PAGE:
Aspirin, Google May Have Saved Rosie O’Donnell’s Life

I am lucky to be here.

Rosie O’Donnell‘s problem began on August 14 a few hours after helping a large women who was stuck and struggling to get out of her car. Ms. O’Donnell felt aching pain in her chest and arms and also felt nauseated, vomitted and had clammy skin. She googled online for “women’s heart attack symptoms” and found she had several of them but was initially in denial about having a heart attack and didn’t call 911.

She did take an aspirin, however. (Taking an aspirin as soon as symptoms start greatly improves the chance of survival.)

The next day Ms. O’Donnell went to see a cardiologist who did an electrocardiogram (EKG) and immediately sent her to the hospital. Further tests showed that Rosie had a 99% “widow maker” blockage in one of her coronary arteries and she was successfully treated with a stent. She lived to tell the tale on her blog.

One woman dies almost every minute from cardiovascular disease



It is the number 1 killer of women age 20 and over. In fact, cardiovascular disease kills more than 450,000 women a year, more than the next five causes of death combined, including cancer.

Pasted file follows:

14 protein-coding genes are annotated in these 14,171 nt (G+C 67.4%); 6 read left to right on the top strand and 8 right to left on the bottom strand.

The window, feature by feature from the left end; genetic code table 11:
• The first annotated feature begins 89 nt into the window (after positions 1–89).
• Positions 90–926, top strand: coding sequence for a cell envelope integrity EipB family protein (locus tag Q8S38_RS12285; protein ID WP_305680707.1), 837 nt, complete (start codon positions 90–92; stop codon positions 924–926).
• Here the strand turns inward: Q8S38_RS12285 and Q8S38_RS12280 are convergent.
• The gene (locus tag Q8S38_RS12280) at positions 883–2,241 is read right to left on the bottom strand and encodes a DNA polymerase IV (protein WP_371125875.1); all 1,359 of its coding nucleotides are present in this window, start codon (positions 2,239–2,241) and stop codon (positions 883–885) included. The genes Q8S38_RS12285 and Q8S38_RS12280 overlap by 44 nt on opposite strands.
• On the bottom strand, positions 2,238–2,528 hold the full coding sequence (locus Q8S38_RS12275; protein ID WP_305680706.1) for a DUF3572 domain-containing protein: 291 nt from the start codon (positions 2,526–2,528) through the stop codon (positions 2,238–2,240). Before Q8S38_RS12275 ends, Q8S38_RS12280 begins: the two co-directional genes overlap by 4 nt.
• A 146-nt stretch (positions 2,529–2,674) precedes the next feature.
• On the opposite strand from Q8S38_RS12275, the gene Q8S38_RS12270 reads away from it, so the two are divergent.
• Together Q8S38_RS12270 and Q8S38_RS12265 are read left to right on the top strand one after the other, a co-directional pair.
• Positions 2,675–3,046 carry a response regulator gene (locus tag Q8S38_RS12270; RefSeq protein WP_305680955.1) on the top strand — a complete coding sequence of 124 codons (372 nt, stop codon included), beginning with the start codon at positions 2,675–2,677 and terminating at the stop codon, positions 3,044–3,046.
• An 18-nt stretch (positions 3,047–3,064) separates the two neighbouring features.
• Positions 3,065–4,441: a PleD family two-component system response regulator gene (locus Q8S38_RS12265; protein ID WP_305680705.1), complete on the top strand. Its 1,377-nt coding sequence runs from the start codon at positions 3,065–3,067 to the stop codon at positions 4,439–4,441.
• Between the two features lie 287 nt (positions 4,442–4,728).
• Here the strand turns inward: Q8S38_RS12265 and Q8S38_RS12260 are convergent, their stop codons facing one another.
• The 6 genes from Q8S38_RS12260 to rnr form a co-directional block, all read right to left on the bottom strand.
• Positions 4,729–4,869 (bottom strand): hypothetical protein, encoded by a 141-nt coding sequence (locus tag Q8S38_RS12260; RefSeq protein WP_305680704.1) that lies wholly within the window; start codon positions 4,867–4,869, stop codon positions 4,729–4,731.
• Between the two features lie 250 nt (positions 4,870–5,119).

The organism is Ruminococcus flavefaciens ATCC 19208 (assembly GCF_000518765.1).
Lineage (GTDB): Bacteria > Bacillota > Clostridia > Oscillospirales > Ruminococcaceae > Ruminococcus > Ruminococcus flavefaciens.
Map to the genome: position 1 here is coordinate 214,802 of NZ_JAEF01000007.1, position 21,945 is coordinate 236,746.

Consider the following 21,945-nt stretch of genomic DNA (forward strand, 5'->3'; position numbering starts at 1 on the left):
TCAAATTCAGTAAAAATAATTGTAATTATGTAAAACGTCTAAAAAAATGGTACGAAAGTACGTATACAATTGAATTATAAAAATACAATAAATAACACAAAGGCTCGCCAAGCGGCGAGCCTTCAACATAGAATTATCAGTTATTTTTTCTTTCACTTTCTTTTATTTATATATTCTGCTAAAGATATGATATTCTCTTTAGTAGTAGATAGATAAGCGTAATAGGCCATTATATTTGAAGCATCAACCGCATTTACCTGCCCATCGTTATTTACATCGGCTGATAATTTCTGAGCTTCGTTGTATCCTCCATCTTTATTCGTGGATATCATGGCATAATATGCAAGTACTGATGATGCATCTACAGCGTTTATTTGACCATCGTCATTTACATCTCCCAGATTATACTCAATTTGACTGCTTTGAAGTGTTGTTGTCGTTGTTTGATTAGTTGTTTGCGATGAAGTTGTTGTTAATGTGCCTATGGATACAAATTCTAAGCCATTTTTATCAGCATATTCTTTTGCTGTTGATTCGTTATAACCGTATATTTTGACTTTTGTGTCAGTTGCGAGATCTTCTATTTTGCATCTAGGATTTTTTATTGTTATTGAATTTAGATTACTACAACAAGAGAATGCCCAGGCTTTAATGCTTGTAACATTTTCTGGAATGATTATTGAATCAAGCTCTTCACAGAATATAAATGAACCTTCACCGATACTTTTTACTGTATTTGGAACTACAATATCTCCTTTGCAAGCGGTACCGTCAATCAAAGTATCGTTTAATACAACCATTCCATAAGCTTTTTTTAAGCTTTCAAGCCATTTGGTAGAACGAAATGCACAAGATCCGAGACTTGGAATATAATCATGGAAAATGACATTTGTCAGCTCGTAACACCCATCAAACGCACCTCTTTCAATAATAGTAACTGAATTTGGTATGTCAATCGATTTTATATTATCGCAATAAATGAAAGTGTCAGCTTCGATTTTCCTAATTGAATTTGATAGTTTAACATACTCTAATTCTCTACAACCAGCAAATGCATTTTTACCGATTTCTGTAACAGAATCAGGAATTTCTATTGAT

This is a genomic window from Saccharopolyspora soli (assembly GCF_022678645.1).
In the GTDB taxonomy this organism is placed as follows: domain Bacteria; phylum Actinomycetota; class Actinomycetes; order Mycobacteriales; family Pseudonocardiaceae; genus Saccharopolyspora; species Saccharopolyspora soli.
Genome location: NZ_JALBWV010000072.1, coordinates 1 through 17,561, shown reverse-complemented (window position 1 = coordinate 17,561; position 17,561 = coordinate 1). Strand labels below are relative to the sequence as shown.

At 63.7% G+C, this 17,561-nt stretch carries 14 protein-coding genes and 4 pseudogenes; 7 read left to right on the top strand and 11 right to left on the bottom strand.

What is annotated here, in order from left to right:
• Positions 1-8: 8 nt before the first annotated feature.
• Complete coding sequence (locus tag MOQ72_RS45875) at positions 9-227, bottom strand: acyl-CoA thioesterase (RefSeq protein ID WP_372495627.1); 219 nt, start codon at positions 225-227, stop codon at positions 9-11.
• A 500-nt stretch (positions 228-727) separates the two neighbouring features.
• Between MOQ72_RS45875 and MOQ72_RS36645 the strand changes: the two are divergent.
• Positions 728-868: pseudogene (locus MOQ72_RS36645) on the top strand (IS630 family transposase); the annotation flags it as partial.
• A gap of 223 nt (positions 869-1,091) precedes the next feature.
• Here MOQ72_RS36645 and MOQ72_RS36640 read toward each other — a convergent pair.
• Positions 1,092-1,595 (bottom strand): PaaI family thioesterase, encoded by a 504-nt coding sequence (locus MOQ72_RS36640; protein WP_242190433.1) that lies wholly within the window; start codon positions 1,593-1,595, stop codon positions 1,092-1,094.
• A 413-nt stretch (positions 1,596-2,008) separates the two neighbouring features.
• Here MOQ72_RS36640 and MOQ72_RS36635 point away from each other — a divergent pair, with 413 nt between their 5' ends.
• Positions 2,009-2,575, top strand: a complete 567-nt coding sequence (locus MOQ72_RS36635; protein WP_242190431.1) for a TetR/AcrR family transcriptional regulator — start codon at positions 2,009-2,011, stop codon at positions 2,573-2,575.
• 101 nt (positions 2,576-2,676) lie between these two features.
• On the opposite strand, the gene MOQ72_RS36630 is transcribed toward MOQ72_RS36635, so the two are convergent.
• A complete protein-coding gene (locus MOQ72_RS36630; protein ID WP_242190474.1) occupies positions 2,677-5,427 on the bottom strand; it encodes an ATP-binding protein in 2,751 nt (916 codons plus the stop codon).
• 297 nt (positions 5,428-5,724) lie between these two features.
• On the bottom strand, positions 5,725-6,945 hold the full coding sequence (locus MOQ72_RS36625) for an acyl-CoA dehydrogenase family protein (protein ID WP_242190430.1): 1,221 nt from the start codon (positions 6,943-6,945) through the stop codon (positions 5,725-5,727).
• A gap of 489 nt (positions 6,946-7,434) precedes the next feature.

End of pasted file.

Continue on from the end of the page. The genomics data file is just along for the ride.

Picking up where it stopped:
Research has shown that 80% of heart attacks in women are preventable if women make the right choices for their hearts, such as changing their eating habits, getting regular exercise and managing their cholesterol and blood pressure.

Signs That You Might Be Having a Heart Attack!

  1. Chest discomfort. Most heart attacks involve discomfort in the center of the chest that lasts more than a few minutes, or that goes away and comes back. It can feel like uncomfortable pressure, squeezing, fullness or pain.
  2. Discomfort in other areas of the upper body. Symptoms can include pain or discomfort in one or both arms, the back, neck, jaw or stomach.
  3. Shortness of breath. This feeling may occur with or without chest discomfort.
  4. Other signs of discomfort. These may include breaking out in a cold sweat, nausea or lightheadedness.
  5. As with men, women’s most common heart attack symptom is chest pain or discomfort. But women are somewhat more likely than men to experience some of the other common symptoms, particularly shortness of breath, nausea/vomiting and back or jaw pain.

If you or someone you are with has chest discomfort, especially with one or more of the other signs, don’t wait longer than five minutes before calling 9-1-1 for help.

To become heart healthy today, check out the American Heart Association‘s site Go Red for Women.

Mark Boguski, M.D., Ph.D. is on the faculty of Harvard Medical School and is a member of the Society for Participatory Medicine, "a movement in which networked patients shift from being mere passengers to responsible drivers of their health" and in which professional health care providers encourage "empowered patients" and value them as full partners in managing their health and wellness.

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